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Free Cash Flow Conversion (FCF): Formula and Ratio Analysis

FCF Conversion Rate Definition, Formula & Calculation Steps (Excel Template)

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Free Cash Flow Conversion (FCF): Formula and Ratio Analysis

Key Takeaways
  • What does the free cash flow conversion rate measure?
  • Why might a company pay close attention to its FCF conversion rate?
  • Which formula is used to calculate the FCF conversion rate?
  • How might you determine whether a company’s FCF conversion rate is “good” or “bad”?

Free Cash Flow Conversion Rate Formula

The free cash flow conversion rate measures a company’s efficiency at turning its profits into free cash flow from its core operations.

The idea here is to compare a company’s free cash flow to its EBITDA, which helps us understand how much FCF diverges from EBITDA.

The formula for calculating the FCF conversion ratio comprises dividing a free cash flow metric by an accounting measure of profit.

FCF Conversion Rate Formula

For simplicity, we’ll be defining free cash flow as cash from operations (CFO) minus capital expenditures (capex).

Therefore, the FCF conversion rate can be interpreted as a company’s ability to convert its EBITDA into free cash flow.

The output for FCF-to-EBITDA is ordinarily expressed in percentage form, as well as in the form of a multiple.

EBITDA – Proxy for Operating Cash Flow?

In theory, EBITDA should function as a rough proxy for operating cash flow.

But while the calculation of EBITDA does add-back depreciation and amortization (D&A), which are usually the most significant non-cash expense for companies, EBITDA neglects two major cash outflows:

  1. Capital Expenditures (Capex)
  2. Changes in Working Capital

To evaluate the true operating performance of a company and accurately forecast its future cash flows, these additional cash outflows and other non-cash (or non-recurring) adjustments are required to be accounted for.

FCF Conversion Rate Industry Comparisons

To perform industry comparisons, each metric should be calculated under the same set of standards.

In addition, management’s own calculations should be referenced, but never taken at face value and used for comparisons without first understanding which items are included or excluded.

Note that the calculation of free cash flow can be company-specific with a significant number of discretionary adjustments made along the way.

Often, FCF conversion rates can be most useful for internal comparisons to historical performance and to assess a company’s improvements (or lack of progress) over several time periods.

Siemens Industry-Specific Cash Conversion Example (Source: 2020 10-K)

Good vs Bad FCF Conversion Rate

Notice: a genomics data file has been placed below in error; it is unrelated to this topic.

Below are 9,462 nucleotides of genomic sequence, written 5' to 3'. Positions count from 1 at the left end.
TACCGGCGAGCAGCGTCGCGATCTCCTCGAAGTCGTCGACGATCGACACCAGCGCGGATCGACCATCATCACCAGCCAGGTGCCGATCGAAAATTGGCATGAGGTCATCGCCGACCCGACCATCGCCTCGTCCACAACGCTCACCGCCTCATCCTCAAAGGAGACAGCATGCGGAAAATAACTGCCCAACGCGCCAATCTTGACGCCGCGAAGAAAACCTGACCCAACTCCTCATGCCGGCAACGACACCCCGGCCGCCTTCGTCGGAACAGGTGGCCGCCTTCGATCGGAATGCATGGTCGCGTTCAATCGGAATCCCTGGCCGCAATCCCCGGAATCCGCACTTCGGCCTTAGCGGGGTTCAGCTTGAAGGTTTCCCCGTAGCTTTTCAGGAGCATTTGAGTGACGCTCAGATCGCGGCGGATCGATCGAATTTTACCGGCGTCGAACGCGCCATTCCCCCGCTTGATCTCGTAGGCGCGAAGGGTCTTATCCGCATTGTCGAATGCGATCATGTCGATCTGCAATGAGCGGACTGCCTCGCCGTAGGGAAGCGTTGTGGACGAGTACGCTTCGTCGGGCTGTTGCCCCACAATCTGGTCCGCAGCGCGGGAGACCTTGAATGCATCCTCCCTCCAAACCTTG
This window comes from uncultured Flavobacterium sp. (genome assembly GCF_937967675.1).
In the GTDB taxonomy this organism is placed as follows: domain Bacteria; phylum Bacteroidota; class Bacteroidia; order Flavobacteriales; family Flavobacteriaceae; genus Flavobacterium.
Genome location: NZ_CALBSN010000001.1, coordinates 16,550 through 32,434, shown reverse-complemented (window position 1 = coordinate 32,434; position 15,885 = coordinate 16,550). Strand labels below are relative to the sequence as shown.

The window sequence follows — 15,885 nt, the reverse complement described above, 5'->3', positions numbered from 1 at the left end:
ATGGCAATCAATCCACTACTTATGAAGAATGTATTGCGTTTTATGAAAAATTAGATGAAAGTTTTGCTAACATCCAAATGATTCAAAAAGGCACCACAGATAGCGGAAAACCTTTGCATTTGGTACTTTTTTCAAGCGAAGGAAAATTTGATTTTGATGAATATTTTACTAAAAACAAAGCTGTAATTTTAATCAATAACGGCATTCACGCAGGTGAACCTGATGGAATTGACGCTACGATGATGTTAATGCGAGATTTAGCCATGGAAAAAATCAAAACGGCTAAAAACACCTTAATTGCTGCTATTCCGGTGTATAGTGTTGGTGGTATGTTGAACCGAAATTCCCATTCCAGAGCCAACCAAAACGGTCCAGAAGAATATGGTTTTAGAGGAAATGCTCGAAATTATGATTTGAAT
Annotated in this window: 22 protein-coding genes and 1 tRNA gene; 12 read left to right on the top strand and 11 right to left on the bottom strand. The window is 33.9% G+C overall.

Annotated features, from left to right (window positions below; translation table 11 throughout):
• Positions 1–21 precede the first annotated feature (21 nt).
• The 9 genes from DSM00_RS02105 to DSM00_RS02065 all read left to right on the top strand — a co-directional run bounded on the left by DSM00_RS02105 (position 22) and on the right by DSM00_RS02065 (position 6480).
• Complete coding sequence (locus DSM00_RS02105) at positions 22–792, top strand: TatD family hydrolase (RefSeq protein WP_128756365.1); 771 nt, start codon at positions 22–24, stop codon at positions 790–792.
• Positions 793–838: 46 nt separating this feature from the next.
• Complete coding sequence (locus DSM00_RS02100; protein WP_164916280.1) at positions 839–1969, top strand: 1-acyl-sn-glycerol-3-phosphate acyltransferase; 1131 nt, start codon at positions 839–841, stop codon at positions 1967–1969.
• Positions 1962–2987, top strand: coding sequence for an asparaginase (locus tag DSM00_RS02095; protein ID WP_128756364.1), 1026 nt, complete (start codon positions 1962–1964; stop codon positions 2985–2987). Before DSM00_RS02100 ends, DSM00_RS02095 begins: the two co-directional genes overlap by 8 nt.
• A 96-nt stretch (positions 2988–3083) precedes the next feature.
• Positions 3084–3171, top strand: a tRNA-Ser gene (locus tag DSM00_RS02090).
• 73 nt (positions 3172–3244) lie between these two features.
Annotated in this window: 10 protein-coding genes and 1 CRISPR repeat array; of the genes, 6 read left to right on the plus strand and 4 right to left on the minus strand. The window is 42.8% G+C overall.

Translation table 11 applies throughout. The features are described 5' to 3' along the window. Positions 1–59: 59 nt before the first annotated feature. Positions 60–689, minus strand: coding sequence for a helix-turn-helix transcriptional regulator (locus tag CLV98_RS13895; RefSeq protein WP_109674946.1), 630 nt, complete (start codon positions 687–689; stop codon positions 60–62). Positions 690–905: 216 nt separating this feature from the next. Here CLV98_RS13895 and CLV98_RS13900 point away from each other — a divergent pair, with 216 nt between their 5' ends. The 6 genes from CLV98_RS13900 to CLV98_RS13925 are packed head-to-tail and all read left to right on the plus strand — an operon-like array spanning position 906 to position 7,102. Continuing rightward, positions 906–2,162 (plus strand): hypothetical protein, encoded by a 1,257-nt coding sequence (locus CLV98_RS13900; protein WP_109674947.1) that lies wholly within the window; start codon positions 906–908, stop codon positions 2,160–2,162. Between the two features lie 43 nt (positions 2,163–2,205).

A “good” free cash flow conversion rate would typically be consistently around or above 100%, as it indicates efficient working capital management.

A FCF conversion rate in excess of 100% can stem from:

In contrast, “bad” FCF conversion would be well below 100% – and can be particularly concerning if there has been a distinct pattern showing deterioration in cash flow quality year-over-year.

A sub-par FCF conversion rate suggests inefficient working capital management and potentially underperforming underlying operations, which often consists of the following operating qualities:

  • Build-Up of Customer Payments made on Credit
  • Tightening of Credit Terms with Suppliers
  • Slowing Inventory Turnover from Lackluster Customer Demand

To reiterate from earlier, problems can easily arise because of definitions varying considerably across different companies, as most companies can adjust the formula to suit their company’s specific needs (and announced operating targets).

But as a generalization, most companies pursue a target FCF conversion rate close to or greater than 100%.

Excel File Download

Now, we’re ready to move onto an example calculation of the free cash flow conversion rate. To access the Excel file, fill out the form linked below.

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Free Cash Flow Conversion Rate Example Calculation

In our example exercise, we’ll be using the following assumptions for our company in Year 1.

  • Cash from Operations (CFO): $50m
  • Capital Expenditures (Capex): $10m
  • Operating Income (EBIT): $45m
  • Depreciation & Amortization (D&A): $8m

In the next step, we can calculate the free cash flow (CFO – Capex) and EBITDA:

  • Free Cash Flow = $50m CFO – $10m Capex = $40m
  • EBITDA = $45m EBIT + $8m D&A = $53m

For the rest of the forecast, we’ll be using a couple of more assumptions:

  1. Cash from Operations (CFO): Increasing by $5m each year
  2. Operating Income (EBIT): Increasing by $2m each year
  3. Capex and D&A: Remaining constant each year (i.e. straight-lined)

With these inputs, we can calculate the free cash flow conversion rate for each year.

For instance, in Year 0 we’ll divide the $40m in FCF by the $53m in EBITDA to get a FCF conversion rate of 75.5%.

FCF Conversion Formula

Here, we’re essentially figuring out how close a company’s discretionary free cash flow gets to its EBITDA. Posted below, you can find a screenshot of the completed exercise.

FCF Conversion Done

In conclusion, we can see how the FCF conversion rate has increased over time from 75.5% in Year 1 to 98.4% in Year 5, which is driven by the FCF growth rate outpacing the EBITDA growth rate.

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